And all this information at your fingertips (eyetips?) won’t just stop with Web 1.0. It’ll move right into Web 2.0. You think Twitter is hard to keep up with now — imagine when something like it is constantly scrolling along at the edge of your vision, nudging you for attention. You think your aunt’s Facebook posts are boring now — just wait until she’s using the camera on her glasses to post constant photo updates to the world.
Right, did I mention the cameras on the glasses? We’ve got them on our phones, so we’re sure as hell going to have them on our Google glasses. This future will make upskirt videos look downright quaint. Any time you’re in the presence of another person who’s wearing glasses, there’ll be the real chance that they’ll be recording you and uploading it to SpecsNet, along with GPS coordinates of where the recording took place. Even if they don’t know your name, facial recognition software (that’s already being used on Facebook) will be able to identify you, and voila, your mother, rabbi, the TSA, and the HR department at the company you’re interviewing with next week discover that you’re a Furry.
Don’t think it can get any worse? Oh, how wrong you are. Because if you think advertising is bad now, just imagine how bad it will be when it’s popping up right in your face. Information may want to be free, but information providers like to get paid, and since subscription models won’t work any better then than they do now, they’ll get their money through advertising. And cookies of the future will make today’s cookies look like, well, their delicious namesake. Many of us already have phones that keep track of where we’ve been at all times. Now combine that with a saved trail of internet searches, phone calls, blog posts, coupon downloads, songs listened to, the brand of toothpaste you used when you brushed your teeth with your glasses on…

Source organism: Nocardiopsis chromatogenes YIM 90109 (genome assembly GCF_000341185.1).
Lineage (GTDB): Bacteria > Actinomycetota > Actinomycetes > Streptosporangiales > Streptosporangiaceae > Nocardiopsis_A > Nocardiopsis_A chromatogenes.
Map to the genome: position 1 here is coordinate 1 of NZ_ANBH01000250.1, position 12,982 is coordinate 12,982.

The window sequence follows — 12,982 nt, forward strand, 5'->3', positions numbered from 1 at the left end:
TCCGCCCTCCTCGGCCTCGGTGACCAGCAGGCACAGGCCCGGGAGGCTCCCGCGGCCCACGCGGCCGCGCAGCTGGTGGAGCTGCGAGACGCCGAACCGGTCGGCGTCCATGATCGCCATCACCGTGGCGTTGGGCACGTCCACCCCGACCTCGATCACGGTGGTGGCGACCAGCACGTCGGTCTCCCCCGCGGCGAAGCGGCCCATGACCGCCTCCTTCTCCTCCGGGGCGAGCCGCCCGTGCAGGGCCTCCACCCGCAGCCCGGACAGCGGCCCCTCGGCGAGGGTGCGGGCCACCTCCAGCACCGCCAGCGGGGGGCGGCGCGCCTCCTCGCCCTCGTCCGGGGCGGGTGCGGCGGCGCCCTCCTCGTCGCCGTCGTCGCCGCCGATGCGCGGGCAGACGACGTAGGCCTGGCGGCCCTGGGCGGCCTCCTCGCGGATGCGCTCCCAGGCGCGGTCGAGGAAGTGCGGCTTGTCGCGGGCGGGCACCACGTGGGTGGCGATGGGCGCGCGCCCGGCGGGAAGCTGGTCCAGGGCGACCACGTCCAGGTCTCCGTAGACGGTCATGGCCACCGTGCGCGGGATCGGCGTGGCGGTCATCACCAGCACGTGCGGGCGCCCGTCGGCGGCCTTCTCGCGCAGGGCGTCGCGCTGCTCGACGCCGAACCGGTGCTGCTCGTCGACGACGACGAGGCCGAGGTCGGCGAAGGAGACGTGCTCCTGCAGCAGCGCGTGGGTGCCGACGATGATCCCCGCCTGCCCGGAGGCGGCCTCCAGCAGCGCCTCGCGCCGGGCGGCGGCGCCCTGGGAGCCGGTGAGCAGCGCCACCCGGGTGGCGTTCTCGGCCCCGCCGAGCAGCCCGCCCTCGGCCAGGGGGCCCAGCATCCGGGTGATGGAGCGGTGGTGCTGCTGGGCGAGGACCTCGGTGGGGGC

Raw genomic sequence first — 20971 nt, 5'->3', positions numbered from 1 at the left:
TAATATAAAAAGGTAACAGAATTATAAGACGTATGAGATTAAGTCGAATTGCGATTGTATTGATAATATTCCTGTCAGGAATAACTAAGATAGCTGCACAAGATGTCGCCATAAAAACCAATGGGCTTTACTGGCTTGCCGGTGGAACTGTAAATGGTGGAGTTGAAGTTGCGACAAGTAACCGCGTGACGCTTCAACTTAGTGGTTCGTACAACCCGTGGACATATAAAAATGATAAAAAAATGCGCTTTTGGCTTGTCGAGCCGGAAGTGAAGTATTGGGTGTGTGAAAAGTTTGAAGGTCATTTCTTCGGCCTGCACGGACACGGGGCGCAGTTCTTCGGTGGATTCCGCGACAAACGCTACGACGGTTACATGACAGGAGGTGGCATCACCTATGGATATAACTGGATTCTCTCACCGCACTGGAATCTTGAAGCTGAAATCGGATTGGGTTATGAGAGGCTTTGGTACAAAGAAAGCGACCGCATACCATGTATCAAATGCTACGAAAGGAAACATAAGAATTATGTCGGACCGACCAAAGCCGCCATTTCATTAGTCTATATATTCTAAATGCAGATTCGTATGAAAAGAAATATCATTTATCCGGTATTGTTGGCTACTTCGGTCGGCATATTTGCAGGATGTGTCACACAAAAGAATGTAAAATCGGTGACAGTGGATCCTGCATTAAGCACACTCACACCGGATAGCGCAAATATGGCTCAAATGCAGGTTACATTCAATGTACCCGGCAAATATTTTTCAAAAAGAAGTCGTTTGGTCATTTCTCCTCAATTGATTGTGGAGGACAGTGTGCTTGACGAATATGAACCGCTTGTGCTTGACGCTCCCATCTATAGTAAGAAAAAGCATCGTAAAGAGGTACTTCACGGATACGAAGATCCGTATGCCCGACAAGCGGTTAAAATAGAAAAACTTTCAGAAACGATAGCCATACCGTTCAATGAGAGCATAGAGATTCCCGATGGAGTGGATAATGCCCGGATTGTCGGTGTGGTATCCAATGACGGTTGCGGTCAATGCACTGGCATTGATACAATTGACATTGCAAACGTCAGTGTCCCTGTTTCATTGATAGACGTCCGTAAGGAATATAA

I could keep going, but the thought of that future actively creeps me out, and I’d like to stop now.
But then again, the thought of being a teenager in today’s world also creeps me out. Bad enough I had to deal with actual bullies, but cyberbullies? Ugh. No thank you. And words cannot express how glad I am that blogs didn’t exist when I was a teen, because the self-indulgent twaddle I would have posted back then would have haunted me forever. Bad enough I had the Usenet when I was in my early 20s. Still, teens today are doing just as well in this Web 2.0 world as they did back in my day, which is to say that they’re just as screwed up as we were. And teens in the Web X.0 world I describe will embrace that technology and do just as well as today’s teens are doing. Why wouldn’t they? This terrifying new world I describe will just be “the world” to them.
Now if you’ll excuse me, there’s some other crazy shit in my novel that I want to run off and patent before Google gets their paws on it.